U.S. government scientists have begun efforts to manufacture a strain of the novel coronavirus that could be used in human challenge trials of vaccines, a controversial type of study in which healthy volunteers would be vaccinated and then intentionally infected with the virus, Reuters has learned.
The work is preliminary and such trials would not replace large-scale, Phase 3 trials such as those now under way in the United States testing experimental COVID-19 vaccines from Moderna Inc and Pfizer Inc.
Small challenge studies would be done in small isolation units to control the virus. Larger challenge studies involving 100 people or so would have to be done in multiple locations, adding months of preparations to coordinate the studies.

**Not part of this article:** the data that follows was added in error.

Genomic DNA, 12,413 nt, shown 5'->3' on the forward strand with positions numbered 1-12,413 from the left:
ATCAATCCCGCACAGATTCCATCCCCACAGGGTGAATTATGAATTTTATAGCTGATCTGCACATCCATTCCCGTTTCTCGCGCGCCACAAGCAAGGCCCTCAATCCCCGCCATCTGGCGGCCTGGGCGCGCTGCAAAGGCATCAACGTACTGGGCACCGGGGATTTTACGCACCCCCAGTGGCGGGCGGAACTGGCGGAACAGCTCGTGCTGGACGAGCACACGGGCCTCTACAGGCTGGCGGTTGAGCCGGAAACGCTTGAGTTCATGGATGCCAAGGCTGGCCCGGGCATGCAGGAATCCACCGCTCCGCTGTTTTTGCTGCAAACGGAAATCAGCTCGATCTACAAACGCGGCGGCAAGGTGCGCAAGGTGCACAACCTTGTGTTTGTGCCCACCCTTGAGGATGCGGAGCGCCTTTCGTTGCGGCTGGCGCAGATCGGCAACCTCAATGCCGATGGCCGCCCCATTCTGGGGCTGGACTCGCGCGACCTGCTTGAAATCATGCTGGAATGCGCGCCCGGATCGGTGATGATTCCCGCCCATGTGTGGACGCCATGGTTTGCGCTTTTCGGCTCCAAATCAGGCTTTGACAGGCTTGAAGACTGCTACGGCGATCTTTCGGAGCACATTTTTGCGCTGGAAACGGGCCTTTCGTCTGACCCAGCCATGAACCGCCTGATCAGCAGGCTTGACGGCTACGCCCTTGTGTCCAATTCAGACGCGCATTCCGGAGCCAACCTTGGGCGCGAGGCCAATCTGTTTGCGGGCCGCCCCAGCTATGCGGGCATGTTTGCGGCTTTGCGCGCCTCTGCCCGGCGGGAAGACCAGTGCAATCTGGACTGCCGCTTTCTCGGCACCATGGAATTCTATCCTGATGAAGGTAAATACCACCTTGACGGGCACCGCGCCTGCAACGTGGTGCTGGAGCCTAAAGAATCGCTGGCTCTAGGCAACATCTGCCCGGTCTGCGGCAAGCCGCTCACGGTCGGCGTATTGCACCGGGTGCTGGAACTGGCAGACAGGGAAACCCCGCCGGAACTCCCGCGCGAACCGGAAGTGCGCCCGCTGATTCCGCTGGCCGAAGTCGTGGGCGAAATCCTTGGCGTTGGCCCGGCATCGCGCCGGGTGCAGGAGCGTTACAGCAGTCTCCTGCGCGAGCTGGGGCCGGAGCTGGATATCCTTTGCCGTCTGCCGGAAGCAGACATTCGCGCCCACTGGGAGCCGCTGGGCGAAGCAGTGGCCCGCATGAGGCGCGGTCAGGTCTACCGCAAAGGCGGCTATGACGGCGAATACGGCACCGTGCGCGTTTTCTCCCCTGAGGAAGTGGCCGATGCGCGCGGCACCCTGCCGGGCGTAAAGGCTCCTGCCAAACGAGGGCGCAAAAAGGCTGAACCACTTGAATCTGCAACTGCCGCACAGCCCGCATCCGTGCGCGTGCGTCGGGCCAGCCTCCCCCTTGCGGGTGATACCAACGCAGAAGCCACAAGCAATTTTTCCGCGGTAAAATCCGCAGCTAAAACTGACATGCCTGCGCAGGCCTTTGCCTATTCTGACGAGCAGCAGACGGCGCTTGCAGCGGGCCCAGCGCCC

Such trials are typically done when a virus is not widely circulating, which is not the case with COVID-19. Many scientists consider human challenge trials of the novel coronavirus unethical because there are no “rescue therapies” for those who fall ill.
Earlier this week, Johan Van Hoof, global vaccines chief for J&J, said in an interview with Reuters that the preparations for such trials are under way across the world, and the company is following those preparations.
Van Hoof said such trials would offer a testing option in case the virus stops circulating widely, but the company would only move forward with such trials if the ethical issues are resolved and an effective treatment is available.